Later that night, she said, she awoke on a sofa as Johnson knelt above her. She told the Center that Johnson kissed her forehead and then slipped his hands up her shirt and into her pants. She begged him to stop and tried to force the man, who weighed twice as much as she did, off her without waking Johnson's daughter.
"He told her she'd like it. She said no, she didn't. She pleaded with him: go away, go away," the report said. He eventually did.
"What you did was beyond mean; it was evil," the woman said she wrote in a Facebook message to Johnson shortly after the alleged assault, according to the account.
The Center's seven-month investigation, comprised of more than 100 interviews and thousands of pages of public records, alleges that the Republican's persona was orchestrated to mask troubling incidents - including sexual abuse, arson and false testimony. It says that Johnson - known in his church community as "Danny Ray Johnson" - painted a picture of himself over the years as a pro-gun, antiabortion "patriot," which helped propel him into the Kentucky legislature in 2016, when he won the House's 49th District seat.
Michael Skoler, the president of Louisville Public Media - which operates the Center - said in a statement that the organization was "deeply sad" to hear about Johnson's death and was grieving "for his family, friends, church community and constituents."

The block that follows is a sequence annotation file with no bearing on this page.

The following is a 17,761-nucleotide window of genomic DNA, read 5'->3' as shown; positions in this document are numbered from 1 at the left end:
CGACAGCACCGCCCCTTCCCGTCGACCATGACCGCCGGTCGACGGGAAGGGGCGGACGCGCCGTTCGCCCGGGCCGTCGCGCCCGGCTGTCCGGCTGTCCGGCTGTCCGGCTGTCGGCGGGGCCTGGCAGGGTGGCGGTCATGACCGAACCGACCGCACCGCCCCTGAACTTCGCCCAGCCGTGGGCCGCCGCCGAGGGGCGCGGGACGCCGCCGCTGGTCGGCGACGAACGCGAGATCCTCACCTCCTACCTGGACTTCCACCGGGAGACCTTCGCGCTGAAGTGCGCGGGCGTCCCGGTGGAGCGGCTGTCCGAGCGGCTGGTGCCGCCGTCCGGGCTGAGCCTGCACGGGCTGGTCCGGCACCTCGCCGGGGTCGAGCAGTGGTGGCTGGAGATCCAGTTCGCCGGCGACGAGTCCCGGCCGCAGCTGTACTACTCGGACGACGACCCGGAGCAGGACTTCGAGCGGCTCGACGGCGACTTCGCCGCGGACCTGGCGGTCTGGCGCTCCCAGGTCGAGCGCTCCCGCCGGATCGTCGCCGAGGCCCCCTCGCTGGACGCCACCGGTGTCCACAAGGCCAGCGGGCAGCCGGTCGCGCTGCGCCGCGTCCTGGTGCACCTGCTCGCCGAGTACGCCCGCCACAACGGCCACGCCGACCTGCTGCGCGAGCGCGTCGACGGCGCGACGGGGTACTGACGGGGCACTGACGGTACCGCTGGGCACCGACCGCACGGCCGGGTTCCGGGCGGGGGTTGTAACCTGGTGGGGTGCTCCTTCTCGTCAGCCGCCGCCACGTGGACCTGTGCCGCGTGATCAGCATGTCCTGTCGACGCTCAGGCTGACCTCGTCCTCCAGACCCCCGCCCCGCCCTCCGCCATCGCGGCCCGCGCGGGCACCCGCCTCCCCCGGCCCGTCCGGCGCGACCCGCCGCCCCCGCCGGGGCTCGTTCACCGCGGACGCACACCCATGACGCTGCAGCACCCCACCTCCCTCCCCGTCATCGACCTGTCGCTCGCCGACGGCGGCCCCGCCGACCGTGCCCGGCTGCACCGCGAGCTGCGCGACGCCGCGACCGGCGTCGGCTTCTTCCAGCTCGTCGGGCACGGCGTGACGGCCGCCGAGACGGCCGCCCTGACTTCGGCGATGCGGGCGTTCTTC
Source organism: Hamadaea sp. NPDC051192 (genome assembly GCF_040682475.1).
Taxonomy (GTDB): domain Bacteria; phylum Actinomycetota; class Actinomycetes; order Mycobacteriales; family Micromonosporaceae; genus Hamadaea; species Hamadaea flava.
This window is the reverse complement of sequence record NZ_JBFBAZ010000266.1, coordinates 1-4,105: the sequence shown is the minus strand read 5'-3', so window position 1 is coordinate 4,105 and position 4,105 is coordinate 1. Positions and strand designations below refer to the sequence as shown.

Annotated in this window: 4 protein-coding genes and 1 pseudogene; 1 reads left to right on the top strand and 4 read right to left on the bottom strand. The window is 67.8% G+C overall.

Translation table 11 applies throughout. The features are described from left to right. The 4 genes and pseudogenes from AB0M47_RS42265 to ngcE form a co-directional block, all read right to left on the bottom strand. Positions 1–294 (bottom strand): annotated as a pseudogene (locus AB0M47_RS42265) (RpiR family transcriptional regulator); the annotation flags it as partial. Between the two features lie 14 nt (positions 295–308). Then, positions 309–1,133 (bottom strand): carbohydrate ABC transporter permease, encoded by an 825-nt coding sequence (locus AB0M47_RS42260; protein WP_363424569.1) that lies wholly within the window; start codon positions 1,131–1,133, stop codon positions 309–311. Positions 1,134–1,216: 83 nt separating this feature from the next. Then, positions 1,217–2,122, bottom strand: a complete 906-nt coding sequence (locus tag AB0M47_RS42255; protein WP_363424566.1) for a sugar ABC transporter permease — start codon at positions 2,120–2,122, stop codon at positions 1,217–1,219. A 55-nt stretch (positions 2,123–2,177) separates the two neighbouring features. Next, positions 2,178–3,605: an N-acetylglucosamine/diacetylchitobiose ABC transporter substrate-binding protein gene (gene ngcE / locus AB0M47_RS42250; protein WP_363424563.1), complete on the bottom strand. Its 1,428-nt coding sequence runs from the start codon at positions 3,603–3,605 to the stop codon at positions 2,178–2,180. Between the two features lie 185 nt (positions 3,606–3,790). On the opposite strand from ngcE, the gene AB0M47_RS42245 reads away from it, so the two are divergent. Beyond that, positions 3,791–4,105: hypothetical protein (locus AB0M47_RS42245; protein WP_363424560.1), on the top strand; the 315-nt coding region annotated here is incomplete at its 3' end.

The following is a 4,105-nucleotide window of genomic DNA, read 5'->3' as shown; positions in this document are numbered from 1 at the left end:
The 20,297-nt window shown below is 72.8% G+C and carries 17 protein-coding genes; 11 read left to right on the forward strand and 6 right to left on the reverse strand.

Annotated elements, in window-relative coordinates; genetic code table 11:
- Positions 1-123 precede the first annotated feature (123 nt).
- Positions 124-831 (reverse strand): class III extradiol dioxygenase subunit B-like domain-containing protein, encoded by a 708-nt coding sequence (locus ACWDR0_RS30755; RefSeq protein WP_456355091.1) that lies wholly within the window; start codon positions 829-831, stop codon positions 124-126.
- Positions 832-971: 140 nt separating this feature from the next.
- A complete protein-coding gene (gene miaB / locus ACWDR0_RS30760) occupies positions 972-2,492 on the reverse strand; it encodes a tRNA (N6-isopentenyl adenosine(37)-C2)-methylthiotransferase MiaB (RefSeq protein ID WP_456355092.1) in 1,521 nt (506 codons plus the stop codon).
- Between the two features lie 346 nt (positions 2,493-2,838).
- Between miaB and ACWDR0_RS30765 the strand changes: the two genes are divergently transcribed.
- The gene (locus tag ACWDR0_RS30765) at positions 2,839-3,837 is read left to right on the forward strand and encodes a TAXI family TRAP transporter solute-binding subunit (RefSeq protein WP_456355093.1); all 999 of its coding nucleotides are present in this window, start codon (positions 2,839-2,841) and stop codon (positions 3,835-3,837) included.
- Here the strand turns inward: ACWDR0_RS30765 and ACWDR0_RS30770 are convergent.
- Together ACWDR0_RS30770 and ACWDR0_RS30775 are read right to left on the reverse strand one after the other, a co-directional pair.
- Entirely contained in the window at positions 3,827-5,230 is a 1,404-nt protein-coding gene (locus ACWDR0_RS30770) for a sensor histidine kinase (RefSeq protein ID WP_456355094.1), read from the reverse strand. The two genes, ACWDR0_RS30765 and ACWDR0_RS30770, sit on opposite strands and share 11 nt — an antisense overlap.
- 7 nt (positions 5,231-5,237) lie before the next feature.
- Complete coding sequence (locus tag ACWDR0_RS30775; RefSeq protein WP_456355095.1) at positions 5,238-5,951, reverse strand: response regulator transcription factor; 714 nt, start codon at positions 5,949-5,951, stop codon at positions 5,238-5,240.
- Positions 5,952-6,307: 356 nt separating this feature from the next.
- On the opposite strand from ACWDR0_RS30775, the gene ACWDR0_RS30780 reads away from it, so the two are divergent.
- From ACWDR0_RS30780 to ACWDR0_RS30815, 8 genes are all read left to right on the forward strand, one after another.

"Our aim, as always, is to provide the public with fact-based, unbiased reporting and hold public officials accountable for their actions," Skoler said. "As part of our process, we reached out to Representative Johnson numerous times over the course of a seven-month investigation. He declined requests to talk about our findings."
Paul Ham, chairman of the Bullitt County GOP, said the community is not handling his death well and slammed the reported allegations, saying they were "the catalyst that started the whole thing."
"The story was based on hearsay: no arrest, no conviction, no jail time," Ham said. "Back when the Constitution meant something, a man could stand before a jury of his peers. But now, it's just, 'Let's just make some accusations and run with it.' We're in a very bad place."
Bevin on Thursday also called for an end to "all the nasty, vulgar comments & other despicable responses to the news."
The Heart of Fire Church website has photos of Johnson with former presidents Bill Clinton, George H.W. Bush and George W. Bush, as well as with New York officials including former mayor Rudolph Giuliani and governor George Pataki. The church sponsored a "Bike Ministry," and Johnson is shown clad in a leather outfit in the lead of a flock of motorcyclists.
The church's website said that Johnson was in New York City during the 9/11 terrorist attacks, and he had claimed that he helped police officers and firefighters at Ground Zero immediately after the attack. On the Heart of Fire's Facebook page, Johnson is referred to as a "911 First Responder."
A sign outside Johnson's Heart of Fire Church read Thursday: "Satan accuses. God says you're not guilty."
Authors Information: Marwa Eltagouri is a general assignment reporter for The Washington Post and reported from Washington. Eli Rosenberg in Washington contributed to this report.